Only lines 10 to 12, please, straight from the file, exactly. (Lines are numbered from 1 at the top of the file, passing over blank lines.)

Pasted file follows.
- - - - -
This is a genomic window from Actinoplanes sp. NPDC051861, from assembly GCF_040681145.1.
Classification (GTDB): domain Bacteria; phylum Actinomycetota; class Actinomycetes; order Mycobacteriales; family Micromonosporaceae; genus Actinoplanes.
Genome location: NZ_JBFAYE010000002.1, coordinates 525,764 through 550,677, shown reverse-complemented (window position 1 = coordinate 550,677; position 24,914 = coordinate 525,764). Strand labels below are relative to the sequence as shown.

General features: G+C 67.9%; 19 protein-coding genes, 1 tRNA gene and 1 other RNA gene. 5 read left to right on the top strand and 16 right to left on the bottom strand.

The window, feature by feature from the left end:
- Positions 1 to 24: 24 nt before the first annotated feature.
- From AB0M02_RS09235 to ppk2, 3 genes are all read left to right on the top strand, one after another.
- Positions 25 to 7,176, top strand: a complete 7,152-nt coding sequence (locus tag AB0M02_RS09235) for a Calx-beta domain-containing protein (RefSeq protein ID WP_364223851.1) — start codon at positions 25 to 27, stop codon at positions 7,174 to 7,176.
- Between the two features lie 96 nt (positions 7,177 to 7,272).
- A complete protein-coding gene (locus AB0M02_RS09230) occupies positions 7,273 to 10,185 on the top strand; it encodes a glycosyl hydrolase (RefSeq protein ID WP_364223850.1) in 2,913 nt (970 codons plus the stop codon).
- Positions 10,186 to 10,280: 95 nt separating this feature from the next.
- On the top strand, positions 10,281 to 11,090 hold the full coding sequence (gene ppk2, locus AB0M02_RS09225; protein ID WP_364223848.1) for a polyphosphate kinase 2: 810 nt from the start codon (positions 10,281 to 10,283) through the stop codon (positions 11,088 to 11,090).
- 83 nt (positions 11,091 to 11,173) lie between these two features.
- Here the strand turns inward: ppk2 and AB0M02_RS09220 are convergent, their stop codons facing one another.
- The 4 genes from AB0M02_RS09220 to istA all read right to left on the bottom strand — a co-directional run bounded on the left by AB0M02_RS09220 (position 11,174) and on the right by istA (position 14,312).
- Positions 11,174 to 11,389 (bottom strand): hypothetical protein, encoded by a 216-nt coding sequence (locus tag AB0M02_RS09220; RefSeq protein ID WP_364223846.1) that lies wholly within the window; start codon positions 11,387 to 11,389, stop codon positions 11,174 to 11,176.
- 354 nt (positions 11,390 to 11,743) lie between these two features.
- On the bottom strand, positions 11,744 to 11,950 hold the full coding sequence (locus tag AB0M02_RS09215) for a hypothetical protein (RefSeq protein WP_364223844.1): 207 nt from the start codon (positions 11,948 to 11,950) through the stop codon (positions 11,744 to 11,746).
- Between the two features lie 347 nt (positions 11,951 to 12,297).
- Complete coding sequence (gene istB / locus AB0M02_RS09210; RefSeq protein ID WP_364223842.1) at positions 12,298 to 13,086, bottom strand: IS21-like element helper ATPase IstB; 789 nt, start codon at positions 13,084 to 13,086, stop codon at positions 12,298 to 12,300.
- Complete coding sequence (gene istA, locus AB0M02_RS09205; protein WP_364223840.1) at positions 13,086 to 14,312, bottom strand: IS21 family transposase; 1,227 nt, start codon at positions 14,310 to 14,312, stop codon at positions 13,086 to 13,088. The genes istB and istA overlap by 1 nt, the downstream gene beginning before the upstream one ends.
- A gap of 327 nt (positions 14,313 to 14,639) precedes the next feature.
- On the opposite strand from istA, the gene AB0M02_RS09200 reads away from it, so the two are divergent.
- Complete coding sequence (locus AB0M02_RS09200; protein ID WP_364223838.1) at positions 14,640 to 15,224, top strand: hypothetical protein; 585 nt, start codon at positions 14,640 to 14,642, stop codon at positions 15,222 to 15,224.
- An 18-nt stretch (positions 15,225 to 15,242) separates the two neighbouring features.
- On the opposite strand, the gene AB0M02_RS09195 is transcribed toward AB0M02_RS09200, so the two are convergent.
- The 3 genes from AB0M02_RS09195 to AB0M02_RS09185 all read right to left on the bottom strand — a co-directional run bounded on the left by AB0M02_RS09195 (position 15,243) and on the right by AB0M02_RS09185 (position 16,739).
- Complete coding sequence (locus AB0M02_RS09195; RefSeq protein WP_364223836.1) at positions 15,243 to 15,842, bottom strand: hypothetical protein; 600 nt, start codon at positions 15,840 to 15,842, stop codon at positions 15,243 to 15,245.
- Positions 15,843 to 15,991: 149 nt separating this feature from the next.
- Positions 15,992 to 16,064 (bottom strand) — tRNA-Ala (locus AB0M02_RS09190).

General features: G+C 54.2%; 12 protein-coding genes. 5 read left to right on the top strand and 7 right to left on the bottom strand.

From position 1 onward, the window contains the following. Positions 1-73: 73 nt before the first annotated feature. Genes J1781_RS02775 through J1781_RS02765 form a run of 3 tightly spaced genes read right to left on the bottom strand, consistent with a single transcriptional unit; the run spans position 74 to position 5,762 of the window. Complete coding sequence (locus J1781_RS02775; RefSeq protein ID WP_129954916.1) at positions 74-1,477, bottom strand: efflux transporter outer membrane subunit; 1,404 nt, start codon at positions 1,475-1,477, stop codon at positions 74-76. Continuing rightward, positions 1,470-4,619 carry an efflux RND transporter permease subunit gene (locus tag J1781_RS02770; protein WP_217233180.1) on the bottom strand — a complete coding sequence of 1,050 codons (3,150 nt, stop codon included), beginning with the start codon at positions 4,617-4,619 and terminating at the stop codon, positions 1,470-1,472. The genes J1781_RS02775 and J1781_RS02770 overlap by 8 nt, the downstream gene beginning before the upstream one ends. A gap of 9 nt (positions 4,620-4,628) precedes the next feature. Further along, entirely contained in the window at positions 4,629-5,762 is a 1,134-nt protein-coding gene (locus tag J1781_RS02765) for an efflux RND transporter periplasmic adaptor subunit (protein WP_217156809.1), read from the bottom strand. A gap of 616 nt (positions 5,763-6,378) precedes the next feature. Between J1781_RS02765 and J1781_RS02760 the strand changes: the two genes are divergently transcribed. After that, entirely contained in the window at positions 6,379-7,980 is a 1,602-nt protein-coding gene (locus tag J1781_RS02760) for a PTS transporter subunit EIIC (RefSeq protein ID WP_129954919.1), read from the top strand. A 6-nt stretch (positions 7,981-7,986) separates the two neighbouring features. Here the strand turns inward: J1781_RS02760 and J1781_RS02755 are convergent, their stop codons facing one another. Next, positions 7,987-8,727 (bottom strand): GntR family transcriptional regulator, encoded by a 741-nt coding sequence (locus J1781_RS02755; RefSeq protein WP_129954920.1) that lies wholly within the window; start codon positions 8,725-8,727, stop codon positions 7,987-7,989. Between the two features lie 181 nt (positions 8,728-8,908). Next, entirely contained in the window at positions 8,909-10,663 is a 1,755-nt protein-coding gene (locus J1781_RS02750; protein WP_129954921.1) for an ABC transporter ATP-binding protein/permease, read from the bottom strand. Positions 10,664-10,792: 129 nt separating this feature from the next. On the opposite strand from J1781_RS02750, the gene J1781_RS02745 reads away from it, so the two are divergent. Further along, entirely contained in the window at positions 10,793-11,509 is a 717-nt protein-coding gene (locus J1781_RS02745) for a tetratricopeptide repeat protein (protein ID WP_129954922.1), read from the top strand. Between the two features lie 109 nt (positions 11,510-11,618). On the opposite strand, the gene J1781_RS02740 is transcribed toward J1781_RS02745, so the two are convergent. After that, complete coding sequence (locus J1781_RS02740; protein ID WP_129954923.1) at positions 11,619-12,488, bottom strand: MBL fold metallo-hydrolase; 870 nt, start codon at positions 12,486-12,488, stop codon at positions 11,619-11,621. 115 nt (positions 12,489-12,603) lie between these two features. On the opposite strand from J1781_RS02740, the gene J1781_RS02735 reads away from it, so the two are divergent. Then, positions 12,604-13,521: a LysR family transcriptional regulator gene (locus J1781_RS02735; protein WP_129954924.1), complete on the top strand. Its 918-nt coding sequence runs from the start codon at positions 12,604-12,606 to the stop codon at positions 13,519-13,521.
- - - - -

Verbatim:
- A complete protein-coding gene (locus AB0M02_RS09230) occupies positions 7,273 to 10,185 on the top strand; it encodes a glycosyl hydrolase (RefSeq protein ID WP_364223850.1) in 2,913 nt (970 codons plus the stop codon).
- Positions 10,186 to 10,280: 95 nt separating this feature from the next.
- On the top strand, positions 10,281 to 11,090 hold the full coding sequence (gene ppk2, locus AB0M02_RS09225; protein ID WP_364223848.1) for a polyphosphate kinase 2: 810 nt from the start codon (positions 10,281 to 10,283) through the stop codon (positions 11,088 to 11,090).